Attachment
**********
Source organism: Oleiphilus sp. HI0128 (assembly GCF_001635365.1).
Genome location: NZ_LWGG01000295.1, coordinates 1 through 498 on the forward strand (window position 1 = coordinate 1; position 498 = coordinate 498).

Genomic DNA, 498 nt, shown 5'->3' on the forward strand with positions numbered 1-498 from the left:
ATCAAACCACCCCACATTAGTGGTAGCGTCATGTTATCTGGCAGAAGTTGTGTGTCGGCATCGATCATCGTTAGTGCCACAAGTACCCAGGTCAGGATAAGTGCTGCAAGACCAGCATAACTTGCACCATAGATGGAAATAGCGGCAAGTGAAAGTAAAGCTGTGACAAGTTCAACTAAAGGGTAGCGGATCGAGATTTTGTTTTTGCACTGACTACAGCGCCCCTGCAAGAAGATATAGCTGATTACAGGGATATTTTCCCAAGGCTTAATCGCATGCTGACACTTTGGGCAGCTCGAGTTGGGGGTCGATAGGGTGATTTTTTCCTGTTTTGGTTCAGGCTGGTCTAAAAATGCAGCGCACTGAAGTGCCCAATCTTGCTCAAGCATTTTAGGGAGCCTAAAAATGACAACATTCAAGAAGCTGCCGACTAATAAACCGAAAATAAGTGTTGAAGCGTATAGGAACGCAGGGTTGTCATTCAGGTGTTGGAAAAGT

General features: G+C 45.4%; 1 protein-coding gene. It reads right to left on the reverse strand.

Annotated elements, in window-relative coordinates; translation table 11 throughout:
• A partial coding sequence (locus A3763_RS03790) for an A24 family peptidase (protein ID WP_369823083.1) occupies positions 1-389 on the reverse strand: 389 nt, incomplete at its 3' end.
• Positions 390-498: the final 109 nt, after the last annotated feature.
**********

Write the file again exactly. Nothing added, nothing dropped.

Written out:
Source organism: Oleiphilus sp. HI0128 (assembly GCF_001635365.1).
Genome location: NZ_LWGG01000295.1, coordinates 1 through 498 on the forward strand (window position 1 = coordinate 1; position 498 = coordinate 498).

Genomic DNA, 498 nt, shown 5'->3' on the forward strand with positions numbered 1-498 from the left:
ATCAAACCACCCCACATTAGTGGTAGCGTCATGTTATCTGGCAGAAGTTGTGTGTCGGCATCGATCATCGTTAGTGCCACAAGTACCCAGGTCAGGATAAGTGCTGCAAGACCAGCATAACTTGCACCATAGATGGAAATAGCGGCAAGTGAAAGTAAAGCTGTGACAAGTTCAACTAAAGGGTAGCGGATCGAGATTTTGTTTTTGCACTGACTACAGCGCCCCTGCAAGAAGATATAGCTGATTACAGGGATATTTTCCCAAGGCTTAATCGCATGCTGACACTTTGGGCAGCTCGAGTTGGGGGTCGATAGGGTGATTTTTTCCTGTTTTGGTTCAGGCTGGTCTAAAAATGCAGCGCACTGAAGTGCCCAATCTTGCTCAAGCATTTTAGGGAGCCTAAAAATGACAACATTCAAGAAGCTGCCGACTAATAAACCGAAAATAAGTGTTGAAGCGTATAGGAACGCAGGGTTGTCATTCAGGTGTTGGAAAAGT

General features: G+C 45.4%; 1 protein-coding gene. It reads right to left on the reverse strand.

Annotated elements, in window-relative coordinates; translation table 11 throughout:
• A partial coding sequence (locus A3763_RS03790) for an A24 family peptidase (protein ID WP_369823083.1) occupies positions 1-389 on the reverse strand: 389 nt, incomplete at its 3' end.
• Positions 390-498: the final 109 nt, after the last annotated feature.